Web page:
Thirty Seventh Report Contents

Thirty Seventh Report

Education (Guidance about Costs of School Uniforms) Bill

1.The Education (Guidance about Costs of School Uniforms) Bill is a Private Member’s Bill sponsored by Baroness Lister of Burtersett. It received a second reading on 19 March 2021. The Department for Education subsequently provided a Delegated Powers Memorandum (“the Memorandum”).1

2.The Bill imposes a duty on the Secretary of State for Education to issue statutory guidance to certain state-funded schools in England about the “costs aspects of school uniform policies”.

3.Although paragraph 13 of the Explanatory Notes accompanying the Bill says that the Bill “sets out who has to comply with the guidance”, strictly speaking no-one necessarily has to comply with the guidance. The legal duty on the appropriate authority of relevant schools is to “have regard to” the guidance when developing and implementing a school uniform policy for the school. Paragraph 12 of the Memorandum acknowledges this, saying: “by imposing a ‘have regard’ duty on appropriate authorities under clause 1(3), [the Bill] does not impose a particular course of action”.

4.Currently, decisions about school uniform policy are matters for schools. The Department for Education publishes non-statutory guidance, which includes a section on cost considerations. If this Bill is enacted, statutory guidance will replace the costs aspects of the current non-statutory guidance.

5.There has, to date, been no sight of any draft statutory guidance, although the Department has helpfully undertaken to share the latest draft before the Bill reaches its committee stage in the House of Lords on 16 April. The Bill contains no duty on the Government to consult before publishing the guidance. Nor is the guidance subject to any parliamentary procedure.

6.The Department offers four reasons in its Memorandum2 for the guidance not being subject to any parliamentary procedure:

(a)The guidance will be drafted with the engagement of representatives of schools, parents and key stakeholders including the Children’s Society and the Schoolwear Association. The guidance will also consider the points made by members and peers throughout the progression of the Bill through Parliament.

(b)The Department produces a large amount of detailed and technical statutory guidance to support schools and the wider education sector. Parliament has already determined that such guidance should not be subject to Parliamentary scrutiny and the approach taken here is consistent with that position.

(c)The guidance is not equivalent to education Codes of Practice that are typically broad and extremely detailed texts which outline all the central requirements for an area and have many aspects which are controversial and may require debate and amendment. The school uniform guidance is “a very limited document covering one aspect of school uniform which will sit alongside and complement the non-statutory guidance”.3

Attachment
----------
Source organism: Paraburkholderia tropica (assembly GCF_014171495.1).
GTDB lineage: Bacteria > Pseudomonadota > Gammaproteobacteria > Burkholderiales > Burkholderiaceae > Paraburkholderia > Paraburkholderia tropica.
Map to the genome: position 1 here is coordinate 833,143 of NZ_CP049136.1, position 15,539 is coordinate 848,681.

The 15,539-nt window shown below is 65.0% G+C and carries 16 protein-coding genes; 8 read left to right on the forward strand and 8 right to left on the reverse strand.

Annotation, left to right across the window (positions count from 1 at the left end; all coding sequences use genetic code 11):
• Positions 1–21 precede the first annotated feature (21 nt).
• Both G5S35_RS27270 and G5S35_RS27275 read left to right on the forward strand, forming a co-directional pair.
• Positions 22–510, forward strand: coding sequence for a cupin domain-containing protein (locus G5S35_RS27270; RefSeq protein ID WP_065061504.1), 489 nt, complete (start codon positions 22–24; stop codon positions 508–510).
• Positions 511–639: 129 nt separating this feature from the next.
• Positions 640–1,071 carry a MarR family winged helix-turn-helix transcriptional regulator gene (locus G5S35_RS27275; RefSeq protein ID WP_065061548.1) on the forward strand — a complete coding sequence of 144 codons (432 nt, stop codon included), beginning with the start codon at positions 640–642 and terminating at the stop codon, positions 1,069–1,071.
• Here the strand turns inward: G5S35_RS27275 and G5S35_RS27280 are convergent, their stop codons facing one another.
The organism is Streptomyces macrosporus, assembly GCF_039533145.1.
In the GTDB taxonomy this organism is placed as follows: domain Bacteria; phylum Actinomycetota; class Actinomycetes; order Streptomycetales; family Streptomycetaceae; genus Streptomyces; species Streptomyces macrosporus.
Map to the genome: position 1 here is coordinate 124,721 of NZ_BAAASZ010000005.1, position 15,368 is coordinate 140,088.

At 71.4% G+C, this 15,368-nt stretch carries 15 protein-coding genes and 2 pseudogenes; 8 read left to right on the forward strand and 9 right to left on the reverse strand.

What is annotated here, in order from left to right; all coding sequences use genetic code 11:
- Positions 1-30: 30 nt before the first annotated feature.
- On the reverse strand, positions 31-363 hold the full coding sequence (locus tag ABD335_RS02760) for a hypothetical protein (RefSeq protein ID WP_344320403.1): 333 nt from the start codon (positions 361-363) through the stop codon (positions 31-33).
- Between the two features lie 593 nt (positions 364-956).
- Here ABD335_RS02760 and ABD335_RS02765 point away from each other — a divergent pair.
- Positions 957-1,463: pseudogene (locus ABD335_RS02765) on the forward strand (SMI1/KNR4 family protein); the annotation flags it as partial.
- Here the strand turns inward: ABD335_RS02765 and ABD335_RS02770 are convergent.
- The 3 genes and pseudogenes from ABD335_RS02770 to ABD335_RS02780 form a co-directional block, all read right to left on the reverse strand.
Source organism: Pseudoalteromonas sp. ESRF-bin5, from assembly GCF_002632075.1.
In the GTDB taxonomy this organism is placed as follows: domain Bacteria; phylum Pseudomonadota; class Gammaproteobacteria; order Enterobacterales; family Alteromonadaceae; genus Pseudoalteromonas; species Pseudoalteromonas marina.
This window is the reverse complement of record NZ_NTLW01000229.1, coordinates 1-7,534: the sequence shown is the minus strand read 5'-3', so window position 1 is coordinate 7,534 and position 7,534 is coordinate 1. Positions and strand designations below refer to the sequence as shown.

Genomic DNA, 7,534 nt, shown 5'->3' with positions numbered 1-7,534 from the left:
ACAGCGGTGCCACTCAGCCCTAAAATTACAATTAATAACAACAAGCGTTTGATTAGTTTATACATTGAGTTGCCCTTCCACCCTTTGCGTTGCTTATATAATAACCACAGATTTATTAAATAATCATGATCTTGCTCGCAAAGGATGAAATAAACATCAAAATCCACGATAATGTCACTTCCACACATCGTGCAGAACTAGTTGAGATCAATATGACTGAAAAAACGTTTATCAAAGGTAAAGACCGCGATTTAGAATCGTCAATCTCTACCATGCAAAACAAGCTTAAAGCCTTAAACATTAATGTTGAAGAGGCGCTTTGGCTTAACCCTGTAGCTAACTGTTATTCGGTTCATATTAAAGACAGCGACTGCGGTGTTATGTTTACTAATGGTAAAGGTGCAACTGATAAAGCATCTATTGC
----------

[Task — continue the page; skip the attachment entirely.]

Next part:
(d)The duty in section 571 of the Education Act 1996 for the statutory guidance to be published in such manner as the Secretary of State sees fit will ensure it remains accessible to those who need to refer to it.

7.In our view the Department’s reasons are unconvincing.

(a)The fact that guidance will be produced in consultation with interested parties cannot be a reason for denying Parliament any scrutiny role whatsoever.

(b)If Parliamentary scrutiny is thought to be appropriate on this occasion (and it is very rare that an entire Bill is given over to the question of statutory guidance) it is irrelevant that parliamentary scrutiny has been denied on previous occasions in other education contexts. Each Bill should be considered on its own merits.

(c)The fact that guidance may or may not resemble a code of practice does not mean that parliamentary scrutiny of guidance should be ruled out. This Bill is concerned exclusively with a certain type of guidance. And yet Parliament is being asked to sanction the production of guidance that will never be required even to be laid before Parliament.

(d)The key issue is not about accessibility of the guidance but whether the importance of the guidance is such that it is appropriate to subject it to a parliamentary procedure of some description. If an entire Bill can be dedicated to the cost aspects of school uniforms, the resulting guidance should be subject to a parliamentary procedure.

8.Although a duty to have regard to statutory guidance does not imply a duty to follow it in any or all respects, we have in recent years4 observed that a person or body that is required by statute to have regard to guidance will normally be expected to follow it and will in practice normally do so unless there are cogent reasons for not doing so. In practice, the guidance is likely to be highly influential and play a significant role in the way that schools operate their policies on school uniforms. It is sufficiently important for the Government to have supported a Bill that is entirely dedicated to the matter.

9.The fundamental problem with the Bill is that the statutory guidance affords the maximum of discretion to the Government with no opportunity for parliamentary scrutiny. Accordingly, we recommend that the guidance should be subject to parliamentary scrutiny, with the negative procedure being appropriate in this instance.

2 Paras 15–18.

3 Memorandum, para 17.

4 For example, 18th Report, Session 2015–16, HL Paper 83, para 13; 20th Report, Session 2015–16, HL Paper 90, paras 10-11; 21st Report, Session 2015–16, HL Paper 98, para 27; 22nd Report, Session 2015–16, HL Paper 102, para 19; 1st Report, Session 2016–17, HL Paper 13, para 38.

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